The White House’s budget proposal released this week says the administration will continue to pursue “transforming” the hiring process, including through building on pilot projects in which subject matter experts are more involved in determining which applicants are referred to the hiring manager.
In comments similar to those that have been voiced by many observers, a budget document says that the hiring process “is slow and awkward, typically requiring at least 14 steps.
The process frustrates hiring managers and potential employees and causes agencies to lose qualified candidates, who frequently abandon their pursuit of a federal job during the course of the lengthy process.”
It cited a pilot program at HHS and Interior that used subject matter experts in determining whether an applicant was qualified for the position in place of self-assessments by candidates, which MSPB recently said commonly are over-inflated.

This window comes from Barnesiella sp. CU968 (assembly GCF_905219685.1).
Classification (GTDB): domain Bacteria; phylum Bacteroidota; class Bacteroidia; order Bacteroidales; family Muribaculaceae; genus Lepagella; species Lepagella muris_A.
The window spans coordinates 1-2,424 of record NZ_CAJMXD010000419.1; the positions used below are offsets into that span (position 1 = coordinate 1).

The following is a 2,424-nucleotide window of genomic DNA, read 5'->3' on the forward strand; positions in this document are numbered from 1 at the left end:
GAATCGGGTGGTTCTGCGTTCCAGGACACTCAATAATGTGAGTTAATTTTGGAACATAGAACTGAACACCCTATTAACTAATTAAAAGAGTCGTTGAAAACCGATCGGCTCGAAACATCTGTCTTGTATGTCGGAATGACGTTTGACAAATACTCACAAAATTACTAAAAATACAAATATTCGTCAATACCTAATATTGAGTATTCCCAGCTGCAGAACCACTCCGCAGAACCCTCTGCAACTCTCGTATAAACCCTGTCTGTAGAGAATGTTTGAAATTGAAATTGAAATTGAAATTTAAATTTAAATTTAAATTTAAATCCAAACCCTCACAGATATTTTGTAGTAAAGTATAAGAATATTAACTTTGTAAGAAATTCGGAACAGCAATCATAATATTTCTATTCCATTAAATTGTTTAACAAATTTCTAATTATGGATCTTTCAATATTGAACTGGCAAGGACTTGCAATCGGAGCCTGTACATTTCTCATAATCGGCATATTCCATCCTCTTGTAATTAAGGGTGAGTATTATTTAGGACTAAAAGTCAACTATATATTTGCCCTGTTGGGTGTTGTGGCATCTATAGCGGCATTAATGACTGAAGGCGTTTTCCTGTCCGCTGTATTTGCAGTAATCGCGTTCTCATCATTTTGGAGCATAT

A half-dozen agencies will adopt that approach in 2020 and guidance will be issued to apply it government-wide, it said.
The administration further “intends to eliminate degree requirements for federal jobs when not inherently necessary to perform the duties of a position, and to identify other instances where degrees are used as a poor proxy for specific competencies sought in job candidates.
Over-reliance on degrees can be a barrier to entry into federal service, and it can also prevent current civil servants who possess relevant skills, training or experience from transitioning into emerging fields within the federal sector.”
The budget also again calls for authorities—requested in the past but not approved by Congress—to expand temporary hiring of highly qualified experts, expand job interchanges between the government and academia and nonprofits, and loosen the time limits on temporary and term hires.